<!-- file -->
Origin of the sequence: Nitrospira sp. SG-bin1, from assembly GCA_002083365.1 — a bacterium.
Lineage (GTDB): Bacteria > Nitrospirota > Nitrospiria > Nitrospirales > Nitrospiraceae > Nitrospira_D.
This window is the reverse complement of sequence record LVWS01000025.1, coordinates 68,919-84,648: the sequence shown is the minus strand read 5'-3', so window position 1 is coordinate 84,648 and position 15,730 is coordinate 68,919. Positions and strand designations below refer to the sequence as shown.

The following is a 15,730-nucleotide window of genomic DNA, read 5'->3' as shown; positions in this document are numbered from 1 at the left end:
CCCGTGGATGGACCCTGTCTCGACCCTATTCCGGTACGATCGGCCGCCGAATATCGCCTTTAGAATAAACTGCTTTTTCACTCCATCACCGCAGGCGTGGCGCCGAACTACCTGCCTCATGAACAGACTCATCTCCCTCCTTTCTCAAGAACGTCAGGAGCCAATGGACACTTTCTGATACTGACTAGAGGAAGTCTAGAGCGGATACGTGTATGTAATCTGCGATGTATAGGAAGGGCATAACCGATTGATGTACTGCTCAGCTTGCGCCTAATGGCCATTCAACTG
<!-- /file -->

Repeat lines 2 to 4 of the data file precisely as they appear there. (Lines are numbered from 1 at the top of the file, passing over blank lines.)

Lineage (GTDB): Bacteria > Nitrospirota > Nitrospiria > Nitrospirales > Nitrospiraceae > Nitrospira_D.
This window is the reverse complement of sequence record LVWS01000025.1, coordinates 68,919-84,648: the sequence shown is the minus strand read 5'-3', so window position 1 is coordinate 84,648 and position 15,730 is coordinate 68,919. Positions and strand designations below refer to the sequence as shown.

The following is a 15,730-nucleotide window of genomic DNA, read 5'->3' as shown; positions in this document are numbered from 1 at the left end: